Saturday, December 11, 2010

Aimless Reading: The L's, Part 18 (Livy)

Livy
The Early History of Rome


Not sure where I bought this. I bought it for my oral exam reading list in graduate school and I read it. I think that is all I have to say today.

from The Early History of Rome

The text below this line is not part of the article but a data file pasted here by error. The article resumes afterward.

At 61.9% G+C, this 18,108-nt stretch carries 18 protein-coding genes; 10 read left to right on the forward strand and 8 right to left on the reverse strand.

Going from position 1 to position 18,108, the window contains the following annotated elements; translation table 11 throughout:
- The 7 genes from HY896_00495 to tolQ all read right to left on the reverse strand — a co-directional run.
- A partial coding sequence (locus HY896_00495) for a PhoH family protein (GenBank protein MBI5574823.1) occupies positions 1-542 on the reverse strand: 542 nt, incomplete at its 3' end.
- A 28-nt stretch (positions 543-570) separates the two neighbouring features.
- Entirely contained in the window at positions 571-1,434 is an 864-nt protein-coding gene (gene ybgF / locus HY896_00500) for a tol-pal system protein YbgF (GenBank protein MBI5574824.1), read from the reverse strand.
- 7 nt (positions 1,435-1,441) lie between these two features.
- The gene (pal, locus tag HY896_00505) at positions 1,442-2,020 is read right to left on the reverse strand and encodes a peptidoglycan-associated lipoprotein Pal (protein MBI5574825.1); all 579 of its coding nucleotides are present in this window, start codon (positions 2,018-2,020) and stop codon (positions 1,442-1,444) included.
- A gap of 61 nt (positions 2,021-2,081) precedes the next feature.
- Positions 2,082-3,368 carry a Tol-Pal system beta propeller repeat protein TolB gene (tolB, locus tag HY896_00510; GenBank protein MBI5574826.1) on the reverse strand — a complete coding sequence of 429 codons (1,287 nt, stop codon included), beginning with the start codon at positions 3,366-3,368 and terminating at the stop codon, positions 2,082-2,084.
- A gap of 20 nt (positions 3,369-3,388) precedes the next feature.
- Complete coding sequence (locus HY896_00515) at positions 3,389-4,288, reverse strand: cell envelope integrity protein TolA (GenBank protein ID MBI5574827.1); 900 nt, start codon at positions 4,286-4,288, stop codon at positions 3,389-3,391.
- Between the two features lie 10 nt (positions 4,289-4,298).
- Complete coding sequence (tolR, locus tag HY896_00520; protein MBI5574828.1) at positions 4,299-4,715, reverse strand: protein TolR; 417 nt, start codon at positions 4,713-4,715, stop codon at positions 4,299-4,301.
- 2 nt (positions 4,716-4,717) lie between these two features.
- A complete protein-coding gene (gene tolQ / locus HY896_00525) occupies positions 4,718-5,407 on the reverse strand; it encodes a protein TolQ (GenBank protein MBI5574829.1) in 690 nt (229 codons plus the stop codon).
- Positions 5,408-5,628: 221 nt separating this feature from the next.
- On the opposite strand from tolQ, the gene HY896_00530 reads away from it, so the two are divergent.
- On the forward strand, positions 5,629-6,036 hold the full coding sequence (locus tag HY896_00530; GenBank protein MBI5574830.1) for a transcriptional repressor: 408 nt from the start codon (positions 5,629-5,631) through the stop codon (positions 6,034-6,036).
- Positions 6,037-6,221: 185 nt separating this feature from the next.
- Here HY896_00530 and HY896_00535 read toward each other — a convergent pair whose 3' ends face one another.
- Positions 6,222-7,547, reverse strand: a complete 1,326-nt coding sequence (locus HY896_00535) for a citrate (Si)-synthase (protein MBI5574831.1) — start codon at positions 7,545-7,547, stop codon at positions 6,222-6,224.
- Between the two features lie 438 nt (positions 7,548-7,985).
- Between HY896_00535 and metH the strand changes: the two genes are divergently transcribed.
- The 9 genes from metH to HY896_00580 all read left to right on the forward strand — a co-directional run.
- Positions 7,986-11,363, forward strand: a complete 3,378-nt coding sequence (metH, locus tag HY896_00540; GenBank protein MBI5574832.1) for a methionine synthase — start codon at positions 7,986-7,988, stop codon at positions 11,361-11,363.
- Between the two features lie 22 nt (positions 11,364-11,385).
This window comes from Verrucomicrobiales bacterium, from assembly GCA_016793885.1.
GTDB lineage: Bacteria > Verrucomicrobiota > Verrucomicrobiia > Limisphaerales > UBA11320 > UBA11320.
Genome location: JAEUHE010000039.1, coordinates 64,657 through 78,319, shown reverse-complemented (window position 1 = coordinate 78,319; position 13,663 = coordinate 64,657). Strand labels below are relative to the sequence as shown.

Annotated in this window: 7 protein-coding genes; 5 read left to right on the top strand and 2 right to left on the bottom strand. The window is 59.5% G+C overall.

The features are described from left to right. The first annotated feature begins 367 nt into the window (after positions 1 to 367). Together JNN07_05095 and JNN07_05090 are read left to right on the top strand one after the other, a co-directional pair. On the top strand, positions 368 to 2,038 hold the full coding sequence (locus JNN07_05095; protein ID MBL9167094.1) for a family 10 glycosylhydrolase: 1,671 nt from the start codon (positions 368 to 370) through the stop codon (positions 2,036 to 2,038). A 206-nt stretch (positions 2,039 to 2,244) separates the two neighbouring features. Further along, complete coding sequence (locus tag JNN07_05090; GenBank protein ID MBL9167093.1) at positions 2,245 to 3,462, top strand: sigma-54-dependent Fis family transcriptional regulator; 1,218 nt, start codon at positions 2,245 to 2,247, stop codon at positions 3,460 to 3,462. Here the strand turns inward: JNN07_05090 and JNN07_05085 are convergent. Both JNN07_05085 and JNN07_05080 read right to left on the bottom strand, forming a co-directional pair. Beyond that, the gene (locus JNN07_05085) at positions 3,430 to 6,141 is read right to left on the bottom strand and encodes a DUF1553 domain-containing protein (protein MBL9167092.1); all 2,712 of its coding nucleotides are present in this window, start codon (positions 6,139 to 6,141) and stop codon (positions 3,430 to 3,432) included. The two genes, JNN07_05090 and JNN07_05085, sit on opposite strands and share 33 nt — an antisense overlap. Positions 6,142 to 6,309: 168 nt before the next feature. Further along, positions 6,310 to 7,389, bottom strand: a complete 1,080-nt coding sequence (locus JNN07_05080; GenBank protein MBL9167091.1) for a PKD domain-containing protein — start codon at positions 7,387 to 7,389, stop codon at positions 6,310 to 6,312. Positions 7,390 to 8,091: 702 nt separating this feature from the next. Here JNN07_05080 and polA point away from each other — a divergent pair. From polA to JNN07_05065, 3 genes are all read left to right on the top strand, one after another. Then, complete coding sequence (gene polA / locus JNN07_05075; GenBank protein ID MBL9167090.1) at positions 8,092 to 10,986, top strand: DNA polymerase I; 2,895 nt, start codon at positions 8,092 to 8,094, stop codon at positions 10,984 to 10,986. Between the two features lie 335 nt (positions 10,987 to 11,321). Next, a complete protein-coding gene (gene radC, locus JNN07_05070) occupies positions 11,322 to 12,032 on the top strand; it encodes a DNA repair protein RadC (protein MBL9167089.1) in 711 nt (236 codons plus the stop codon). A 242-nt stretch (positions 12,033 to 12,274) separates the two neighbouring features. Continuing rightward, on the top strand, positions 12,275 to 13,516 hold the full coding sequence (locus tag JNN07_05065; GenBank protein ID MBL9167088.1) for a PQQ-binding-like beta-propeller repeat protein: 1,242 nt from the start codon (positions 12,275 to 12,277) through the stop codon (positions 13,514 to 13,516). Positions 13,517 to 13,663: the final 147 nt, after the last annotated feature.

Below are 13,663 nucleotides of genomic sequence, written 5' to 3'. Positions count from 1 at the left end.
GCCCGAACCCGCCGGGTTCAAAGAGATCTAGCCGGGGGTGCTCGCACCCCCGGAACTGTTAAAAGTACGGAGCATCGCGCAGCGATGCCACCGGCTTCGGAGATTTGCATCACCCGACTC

To begin with, it is generally admitted that after the capture of Troy, whilst the rest of the Trojans were massacred, against two of them-Aeneas and Antenor -the Achivi refused to exercise the rights of war, partly owing to old ties of hospitality, and partly because these men had always been in favour of making peace and surrendering Helen. Their subsequent fortunes were different. Antenor sailed into the furthest part of the Adriatic, accompanied by a number of Enetians who had been driven from Paphlagonia by a revolution, and after losing their king Pylaemenes before Troy were looking for a settlement and a leader. The combined force of Enetians and Trojans defeated the Euganei, who dwelt between the sea and the Alps and occupied their land. The place where they disembarked was called Troy, and the name was extended to the surrounding district; the whole nation were called Veneti. Similar misfortunes led to Aeneas becoming a wanderer, but the Fates were preparing a higher destiny for him. He first visited Macedonia, then was carried down to Sicily in quest of a settlement; from Sicily he directed his course to the Laurentian territory. Here, too, the name of Troy is found, and here the Trojans disembarked, and as their almost infinite wanderings had left them nothing but their arms and their ships, they began to plunder the neighbourhood. The Aborigines, who occupied the country, with their king Latinus at their head, came hastily together from the city and the country districts to repel the inroads of the strangers by force of arms.

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